A brief history of the Moto Guzzi Bicilindrica.
A crowd gathers around Omobono Tenni (in the Moto Guzzi sweater) after winning the 1934 Italian GP at Rome.
In the early 1930s, Moto Guzzi badly needed a new design to replace its team’s elderly 500cc 4-valve singles. Guzzi’s 250cc single was dominating the 250 GP class, and it had a compact unit-construction engine with a horizontal cylinder, leaving lots of room in the middle of the frame. Carlo Guzzi hit on the idea of filling this space with a second cylinder to produce a light, compact but unconventional engine. The ensuing engine had the cylinders spaced at 120 degrees, a rangy build completely at odds with all previous V-twin trends, and never since emulated.
The new Moto Guzzi Bicilindrica made its racing debut in October 1933 in the Italian GP at Rome’s Autodromo del Littorio. During the mid-1930s, the Moto Guzzi Bicilindrica swept all before it on the race tracks of Europe, winning the Italian GP on three occasions in 1934-1936. But the race that established the Bicilindrica as the leading 500cc bike of its era was Stanley Woods’ remarkable victory in the 1935 Isle of Man Senior TT, giving Moto Guzzi its first of several victories in the Isle of Man TT. Woods also won the Lightweight TT the same week on a Guzzi single to complete a unique double.
Strangely, Woods’ TT victory didn’t lead to widespread adoption by its British rivals of the advanced design features of the Guzzi Bicilindrica. An emphasis on power outputs rather than handling improvements characterized the second half of the 1930s, as more and more supercharged machines appeared on the scene. Against the 80 horsepower-plus blown bikes from BMW and Gilera in the 500cc class alone, the Bicilindrica’s hard-earned 50 horsepower at slightly increased revs of 7,500rpm by 1935 was insufficient to keep the bike in contention — except on twisty circuits, where its lighter weight and easier handling ensured a steady run of successes. Ombono Tenni and teammate Giordano Aldrighetti defeated the new supercharged BMW Kompressor twins to finish 1-2 in the 1936 Italian GP at Monza, and by the end of 1937 the factory had produced a prototype water-cooled and supercharged Bicilindrica, though it never debuted in competition.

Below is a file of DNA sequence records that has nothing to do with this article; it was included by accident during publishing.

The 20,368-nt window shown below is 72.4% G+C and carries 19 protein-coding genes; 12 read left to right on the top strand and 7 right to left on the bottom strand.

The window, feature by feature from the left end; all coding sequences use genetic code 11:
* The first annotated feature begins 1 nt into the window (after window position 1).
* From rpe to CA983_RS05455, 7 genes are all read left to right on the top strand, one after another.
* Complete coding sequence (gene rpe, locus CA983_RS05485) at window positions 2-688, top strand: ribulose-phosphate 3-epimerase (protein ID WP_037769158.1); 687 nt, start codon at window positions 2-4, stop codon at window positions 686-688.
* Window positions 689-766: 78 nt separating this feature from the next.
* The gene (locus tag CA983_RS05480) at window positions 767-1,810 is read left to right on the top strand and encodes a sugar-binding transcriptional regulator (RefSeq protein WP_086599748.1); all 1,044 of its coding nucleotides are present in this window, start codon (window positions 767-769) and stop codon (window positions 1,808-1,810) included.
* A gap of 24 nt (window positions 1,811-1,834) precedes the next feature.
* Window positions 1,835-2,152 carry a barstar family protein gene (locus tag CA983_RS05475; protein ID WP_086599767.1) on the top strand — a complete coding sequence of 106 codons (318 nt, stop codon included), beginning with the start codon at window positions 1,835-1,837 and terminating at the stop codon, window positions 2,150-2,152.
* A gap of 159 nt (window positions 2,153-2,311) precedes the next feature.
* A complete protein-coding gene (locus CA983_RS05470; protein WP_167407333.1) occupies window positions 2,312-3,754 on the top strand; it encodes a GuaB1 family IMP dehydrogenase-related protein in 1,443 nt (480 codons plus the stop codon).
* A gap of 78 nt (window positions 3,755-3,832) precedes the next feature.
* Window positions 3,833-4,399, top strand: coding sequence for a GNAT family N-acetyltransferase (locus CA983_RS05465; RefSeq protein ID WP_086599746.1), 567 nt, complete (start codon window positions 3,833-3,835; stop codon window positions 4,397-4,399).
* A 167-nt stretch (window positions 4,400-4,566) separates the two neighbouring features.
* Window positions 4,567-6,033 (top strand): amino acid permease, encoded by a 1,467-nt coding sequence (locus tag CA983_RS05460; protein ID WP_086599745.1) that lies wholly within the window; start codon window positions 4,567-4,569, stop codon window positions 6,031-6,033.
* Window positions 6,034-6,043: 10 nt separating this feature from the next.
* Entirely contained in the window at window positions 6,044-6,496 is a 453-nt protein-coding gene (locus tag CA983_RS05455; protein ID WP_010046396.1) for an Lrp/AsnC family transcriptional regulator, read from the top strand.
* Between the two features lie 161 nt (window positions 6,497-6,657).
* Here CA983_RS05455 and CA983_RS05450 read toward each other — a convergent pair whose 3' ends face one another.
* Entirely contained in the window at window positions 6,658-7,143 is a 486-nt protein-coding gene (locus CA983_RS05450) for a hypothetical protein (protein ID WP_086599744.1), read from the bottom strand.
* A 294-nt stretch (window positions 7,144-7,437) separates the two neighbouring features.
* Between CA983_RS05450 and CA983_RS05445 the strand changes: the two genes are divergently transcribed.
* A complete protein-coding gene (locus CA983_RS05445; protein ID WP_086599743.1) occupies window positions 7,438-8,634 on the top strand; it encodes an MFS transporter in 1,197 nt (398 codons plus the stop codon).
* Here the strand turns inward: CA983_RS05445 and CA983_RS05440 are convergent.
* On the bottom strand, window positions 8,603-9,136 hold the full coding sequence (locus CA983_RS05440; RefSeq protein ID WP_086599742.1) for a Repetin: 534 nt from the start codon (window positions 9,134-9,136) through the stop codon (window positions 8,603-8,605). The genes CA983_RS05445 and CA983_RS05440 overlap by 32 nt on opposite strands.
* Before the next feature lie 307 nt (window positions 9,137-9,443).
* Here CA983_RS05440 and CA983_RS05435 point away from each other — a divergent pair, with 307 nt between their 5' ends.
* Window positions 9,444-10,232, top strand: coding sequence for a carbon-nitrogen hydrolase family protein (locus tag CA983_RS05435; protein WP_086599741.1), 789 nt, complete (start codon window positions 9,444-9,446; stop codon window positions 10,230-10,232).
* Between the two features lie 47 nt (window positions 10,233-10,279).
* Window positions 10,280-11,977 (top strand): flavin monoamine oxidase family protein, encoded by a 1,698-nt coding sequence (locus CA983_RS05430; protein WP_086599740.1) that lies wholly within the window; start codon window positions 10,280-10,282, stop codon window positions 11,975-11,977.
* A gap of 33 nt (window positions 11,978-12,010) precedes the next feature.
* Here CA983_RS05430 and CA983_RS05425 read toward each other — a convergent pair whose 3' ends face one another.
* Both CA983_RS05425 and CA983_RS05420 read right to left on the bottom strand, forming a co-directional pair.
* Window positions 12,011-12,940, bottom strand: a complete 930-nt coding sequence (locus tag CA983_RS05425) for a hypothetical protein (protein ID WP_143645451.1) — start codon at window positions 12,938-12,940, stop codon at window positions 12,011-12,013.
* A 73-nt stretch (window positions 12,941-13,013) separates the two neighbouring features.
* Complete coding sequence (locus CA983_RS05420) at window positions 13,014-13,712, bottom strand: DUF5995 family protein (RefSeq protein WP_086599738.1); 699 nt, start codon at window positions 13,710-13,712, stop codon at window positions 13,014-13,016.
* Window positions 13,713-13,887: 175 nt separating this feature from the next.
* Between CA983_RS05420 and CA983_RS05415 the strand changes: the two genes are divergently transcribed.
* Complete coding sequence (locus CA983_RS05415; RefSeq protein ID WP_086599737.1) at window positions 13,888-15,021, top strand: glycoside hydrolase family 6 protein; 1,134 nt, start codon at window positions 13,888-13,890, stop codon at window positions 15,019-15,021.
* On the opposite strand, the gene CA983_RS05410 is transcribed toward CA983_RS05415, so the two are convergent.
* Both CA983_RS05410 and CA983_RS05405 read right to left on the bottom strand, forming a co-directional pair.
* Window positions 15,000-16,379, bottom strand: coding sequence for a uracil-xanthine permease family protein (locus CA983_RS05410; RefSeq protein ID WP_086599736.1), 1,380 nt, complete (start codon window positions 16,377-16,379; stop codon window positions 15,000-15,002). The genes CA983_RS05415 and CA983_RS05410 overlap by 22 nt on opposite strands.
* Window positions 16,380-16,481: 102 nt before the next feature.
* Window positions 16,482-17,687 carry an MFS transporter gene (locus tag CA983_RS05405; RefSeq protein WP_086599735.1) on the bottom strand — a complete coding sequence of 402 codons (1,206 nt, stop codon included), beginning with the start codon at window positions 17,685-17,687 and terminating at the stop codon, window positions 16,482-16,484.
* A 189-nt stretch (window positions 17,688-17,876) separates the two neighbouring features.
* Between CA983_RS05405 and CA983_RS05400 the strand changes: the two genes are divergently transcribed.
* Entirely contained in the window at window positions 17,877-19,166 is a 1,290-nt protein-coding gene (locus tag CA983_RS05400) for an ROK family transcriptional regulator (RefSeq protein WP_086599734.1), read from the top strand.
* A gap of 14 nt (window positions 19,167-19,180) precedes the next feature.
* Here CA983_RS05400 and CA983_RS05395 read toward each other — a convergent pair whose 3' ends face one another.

Instead, Carlo Guzzi focused on gradually improving the Bicilindrica’s cycle parts and engine, aiming to reduce weight and improve handling. A new frame was produced, with uprated versions of the Brampton girder forks and the rear section made from light alloy pressings.
It was the 1949 version of the Bicilindrica that represented the ultimate iteration of the Moto Guzzi 120-degree V-twin. A comprehensive redesign saw increased use of light alloy, which lowered the weight to 319 pounds, while the rather massive construction of the steel frame cradle was lightened and the suspension units exposed. The ungainly looking fuel tank perched on top of the spine frame was replaced by an elegant combined tank and front number plate cowl, with the later-to-be-typical Moto Guzzi steering column sprouting above it, with narrow handlebars and a friction steering damper. MC
For more on the Bicilindrica from Alan Cathcart read Moto Guzzi Bicilindrica: The Methuselah of Motorcycle Racing.
Order the September/October 2013 issue of Motorcycle Classics to read more about the Moto Guzzi 500 Bicilindrica. Contact Customer Service at (800) 880-7567 or contact us by email.